8. Anak Ng Dilim (1997)
Like many other locally distributed film industries around the world, the Philippines has an established tradition of blithely ripping off Hollywood product to satisfy their domestic audience. In the years prior to the worldwide spread of the internet and social media, very few of these xeroxes ever saw the light of day outside of the country that spawned them – but we live in a global village now.
That’s how we’ve come to hear about Anak Ng Dilim, also known as ‘Child Of Darkness’, Nick Lizaso’s sneaky 1997 rehash of Brian De Palma’s seminal 1976 adaptation of Stephen King’s Carrie.
Lizaso isn’t just some Bowfinger-style chancer – he’s now a respected veteran of their TV and film industry, president of the Cultural Centre of the Philippines and chairman of their National Commission for Culture & Art, the Takeshi Kitano of his industry.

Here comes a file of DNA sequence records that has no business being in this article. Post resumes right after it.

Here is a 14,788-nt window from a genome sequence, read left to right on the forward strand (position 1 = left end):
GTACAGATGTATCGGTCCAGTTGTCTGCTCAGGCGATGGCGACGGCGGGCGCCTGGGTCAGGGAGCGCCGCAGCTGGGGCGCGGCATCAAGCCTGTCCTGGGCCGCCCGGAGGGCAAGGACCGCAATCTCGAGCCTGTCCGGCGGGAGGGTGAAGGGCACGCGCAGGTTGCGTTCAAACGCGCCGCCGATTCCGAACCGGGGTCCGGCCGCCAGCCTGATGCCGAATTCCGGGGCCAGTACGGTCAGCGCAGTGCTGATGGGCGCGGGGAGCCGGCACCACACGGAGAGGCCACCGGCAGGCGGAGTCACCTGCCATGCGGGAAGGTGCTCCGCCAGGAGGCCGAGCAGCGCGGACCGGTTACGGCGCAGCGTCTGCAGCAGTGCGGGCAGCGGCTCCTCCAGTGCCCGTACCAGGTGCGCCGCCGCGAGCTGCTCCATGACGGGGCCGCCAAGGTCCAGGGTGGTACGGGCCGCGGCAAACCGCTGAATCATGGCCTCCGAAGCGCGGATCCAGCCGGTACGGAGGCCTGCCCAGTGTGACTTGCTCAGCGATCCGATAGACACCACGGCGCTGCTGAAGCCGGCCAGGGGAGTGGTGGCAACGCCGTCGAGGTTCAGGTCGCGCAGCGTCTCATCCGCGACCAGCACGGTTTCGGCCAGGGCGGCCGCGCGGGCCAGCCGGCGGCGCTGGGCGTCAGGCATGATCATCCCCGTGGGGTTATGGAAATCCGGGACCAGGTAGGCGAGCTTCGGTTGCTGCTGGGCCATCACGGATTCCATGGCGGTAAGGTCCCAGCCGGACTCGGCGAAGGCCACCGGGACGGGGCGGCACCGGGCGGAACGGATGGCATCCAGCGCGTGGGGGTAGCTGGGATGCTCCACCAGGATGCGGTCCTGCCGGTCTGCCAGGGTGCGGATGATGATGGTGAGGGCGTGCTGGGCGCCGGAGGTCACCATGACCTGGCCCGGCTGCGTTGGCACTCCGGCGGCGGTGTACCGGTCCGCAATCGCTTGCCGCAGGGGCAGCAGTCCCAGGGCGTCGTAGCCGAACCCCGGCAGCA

None of that bona fide talent and passion stopped him, a quarter of a century ago, from remaking, plot point by plot point, character by character, scene by scene, one of horror cinema’s most famous and critically acclaimed offerings, twenty-one years after its release.
You would think that so slavish a copy might result in a watchable movie, and fortunately on this occasion you’d be right. Anak Ng Dilim isn’t actually that bad, showcasing some excellent performances (soap star Gladys Reyes as Carrie-alike Adela is particularly good) and an astute eye for framing.
Where it falls down is turning Carrie from a tragedy with appalling consequences into a redemptive revenge fantasy with a happy ending. Everyone lives, and Adela gets a slow-motion rom com hug at the end. Urrgh.